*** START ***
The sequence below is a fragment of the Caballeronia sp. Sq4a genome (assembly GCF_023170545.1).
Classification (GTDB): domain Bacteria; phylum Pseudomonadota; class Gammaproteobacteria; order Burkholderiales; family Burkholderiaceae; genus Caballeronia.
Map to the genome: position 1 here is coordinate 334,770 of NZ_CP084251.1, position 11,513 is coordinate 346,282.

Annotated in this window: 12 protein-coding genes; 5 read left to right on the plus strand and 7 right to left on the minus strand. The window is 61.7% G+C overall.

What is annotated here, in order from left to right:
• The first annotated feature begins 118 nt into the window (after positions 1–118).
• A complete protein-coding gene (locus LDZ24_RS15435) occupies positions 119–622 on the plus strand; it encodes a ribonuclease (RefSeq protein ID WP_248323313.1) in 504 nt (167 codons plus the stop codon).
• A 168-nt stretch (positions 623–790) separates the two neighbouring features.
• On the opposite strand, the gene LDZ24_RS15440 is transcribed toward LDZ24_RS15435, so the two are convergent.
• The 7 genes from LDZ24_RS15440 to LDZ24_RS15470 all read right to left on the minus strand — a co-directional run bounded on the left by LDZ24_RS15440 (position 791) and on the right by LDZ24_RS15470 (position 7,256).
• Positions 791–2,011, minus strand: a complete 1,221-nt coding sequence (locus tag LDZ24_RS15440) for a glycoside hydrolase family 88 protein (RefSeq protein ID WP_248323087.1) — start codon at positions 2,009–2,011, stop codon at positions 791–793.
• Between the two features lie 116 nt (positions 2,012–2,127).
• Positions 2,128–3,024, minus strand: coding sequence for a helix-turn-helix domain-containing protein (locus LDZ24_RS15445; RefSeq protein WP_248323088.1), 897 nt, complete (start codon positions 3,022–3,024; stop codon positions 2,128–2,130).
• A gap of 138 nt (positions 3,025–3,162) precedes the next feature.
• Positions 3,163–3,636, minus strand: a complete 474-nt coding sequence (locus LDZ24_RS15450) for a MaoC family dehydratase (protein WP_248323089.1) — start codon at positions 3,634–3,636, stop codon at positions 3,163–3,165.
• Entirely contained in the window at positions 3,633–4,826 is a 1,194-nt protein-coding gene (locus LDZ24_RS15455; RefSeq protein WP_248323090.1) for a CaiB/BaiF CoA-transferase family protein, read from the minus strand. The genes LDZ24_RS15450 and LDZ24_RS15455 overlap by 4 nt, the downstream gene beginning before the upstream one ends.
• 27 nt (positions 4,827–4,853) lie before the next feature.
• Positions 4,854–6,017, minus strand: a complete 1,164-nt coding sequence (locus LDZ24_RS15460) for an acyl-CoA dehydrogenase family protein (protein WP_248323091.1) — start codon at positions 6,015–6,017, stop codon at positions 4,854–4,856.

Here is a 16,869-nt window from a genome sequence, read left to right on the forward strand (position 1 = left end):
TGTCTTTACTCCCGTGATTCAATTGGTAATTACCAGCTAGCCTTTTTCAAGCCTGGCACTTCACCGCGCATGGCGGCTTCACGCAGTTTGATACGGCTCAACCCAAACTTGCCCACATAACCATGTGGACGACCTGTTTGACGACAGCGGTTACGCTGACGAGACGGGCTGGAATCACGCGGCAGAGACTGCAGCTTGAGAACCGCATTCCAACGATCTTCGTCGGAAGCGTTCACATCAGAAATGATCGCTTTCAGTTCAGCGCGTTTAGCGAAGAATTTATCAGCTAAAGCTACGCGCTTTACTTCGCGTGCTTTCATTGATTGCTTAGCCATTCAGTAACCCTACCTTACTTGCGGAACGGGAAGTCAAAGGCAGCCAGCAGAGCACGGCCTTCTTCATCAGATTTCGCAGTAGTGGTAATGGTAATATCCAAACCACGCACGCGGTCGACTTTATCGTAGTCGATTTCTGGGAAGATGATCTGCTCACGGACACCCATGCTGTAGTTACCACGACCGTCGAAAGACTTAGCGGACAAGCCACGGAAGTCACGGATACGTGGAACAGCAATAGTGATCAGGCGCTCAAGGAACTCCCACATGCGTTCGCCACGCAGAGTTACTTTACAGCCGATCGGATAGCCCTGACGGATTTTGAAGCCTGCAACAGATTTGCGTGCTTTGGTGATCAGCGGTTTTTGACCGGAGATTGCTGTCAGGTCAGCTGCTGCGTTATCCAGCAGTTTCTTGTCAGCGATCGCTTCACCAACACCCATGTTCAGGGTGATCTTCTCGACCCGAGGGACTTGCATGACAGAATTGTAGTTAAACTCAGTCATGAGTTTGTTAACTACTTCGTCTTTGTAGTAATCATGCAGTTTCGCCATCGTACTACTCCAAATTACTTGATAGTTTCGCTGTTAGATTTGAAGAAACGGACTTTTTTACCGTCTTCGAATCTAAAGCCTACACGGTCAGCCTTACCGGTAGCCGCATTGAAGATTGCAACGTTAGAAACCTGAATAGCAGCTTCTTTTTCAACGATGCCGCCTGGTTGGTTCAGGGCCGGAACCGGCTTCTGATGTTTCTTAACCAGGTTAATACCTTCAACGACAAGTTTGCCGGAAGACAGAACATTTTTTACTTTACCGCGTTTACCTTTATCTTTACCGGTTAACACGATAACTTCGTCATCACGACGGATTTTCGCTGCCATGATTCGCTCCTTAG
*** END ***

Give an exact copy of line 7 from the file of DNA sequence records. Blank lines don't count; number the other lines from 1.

• A complete protein-coding gene (locus LDZ24_RS15435) occupies positions 119–622 on the plus strand; it encodes a ribonuclease (RefSeq protein ID WP_248323313.1) in 504 nt (167 codons plus the stop codon).